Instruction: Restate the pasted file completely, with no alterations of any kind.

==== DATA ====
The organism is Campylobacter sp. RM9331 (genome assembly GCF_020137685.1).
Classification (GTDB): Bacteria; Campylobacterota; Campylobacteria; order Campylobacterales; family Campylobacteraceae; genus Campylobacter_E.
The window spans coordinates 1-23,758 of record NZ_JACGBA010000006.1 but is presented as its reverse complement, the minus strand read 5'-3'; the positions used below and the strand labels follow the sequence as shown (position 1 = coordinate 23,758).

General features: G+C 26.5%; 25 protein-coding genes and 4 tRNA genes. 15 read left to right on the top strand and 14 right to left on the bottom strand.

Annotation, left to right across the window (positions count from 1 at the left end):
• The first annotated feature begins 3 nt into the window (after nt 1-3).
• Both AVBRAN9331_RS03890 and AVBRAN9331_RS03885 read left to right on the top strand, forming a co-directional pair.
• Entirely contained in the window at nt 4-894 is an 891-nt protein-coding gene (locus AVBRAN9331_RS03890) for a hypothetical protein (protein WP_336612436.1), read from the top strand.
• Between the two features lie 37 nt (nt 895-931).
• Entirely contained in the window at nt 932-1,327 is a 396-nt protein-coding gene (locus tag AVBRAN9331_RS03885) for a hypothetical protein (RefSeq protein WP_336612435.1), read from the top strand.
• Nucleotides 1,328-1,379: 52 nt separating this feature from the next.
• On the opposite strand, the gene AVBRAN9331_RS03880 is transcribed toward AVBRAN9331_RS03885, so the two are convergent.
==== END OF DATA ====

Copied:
The organism is Campylobacter sp. RM9331 (genome assembly GCF_020137685.1).
Classification (GTDB): Bacteria; Campylobacterota; Campylobacteria; order Campylobacterales; family Campylobacteraceae; genus Campylobacter_E.
The window spans coordinates 1-23,758 of record NZ_JACGBA010000006.1 but is presented as its reverse complement, the minus strand read 5'-3'; the positions used below and the strand labels follow the sequence as shown (position 1 = coordinate 23,758).

General features: G+C 26.5%; 25 protein-coding genes and 4 tRNA genes. 15 read left to right on the top strand and 14 right to left on the bottom strand.

Annotation, left to right across the window (positions count from 1 at the left end):
• The first annotated feature begins 3 nt into the window (after nt 1-3).
• Both AVBRAN9331_RS03890 and AVBRAN9331_RS03885 read left to right on the top strand, forming a co-directional pair.
• Entirely contained in the window at nt 4-894 is an 891-nt protein-coding gene (locus AVBRAN9331_RS03890) for a hypothetical protein (protein WP_336612436.1), read from the top strand.
• Between the two features lie 37 nt (nt 895-931).
• Entirely contained in the window at nt 932-1,327 is a 396-nt protein-coding gene (locus tag AVBRAN9331_RS03885) for a hypothetical protein (RefSeq protein WP_336612435.1), read from the top strand.
• Nucleotides 1,328-1,379: 52 nt separating this feature from the next.
• On the opposite strand, the gene AVBRAN9331_RS03880 is transcribed toward AVBRAN9331_RS03885, so the two are convergent.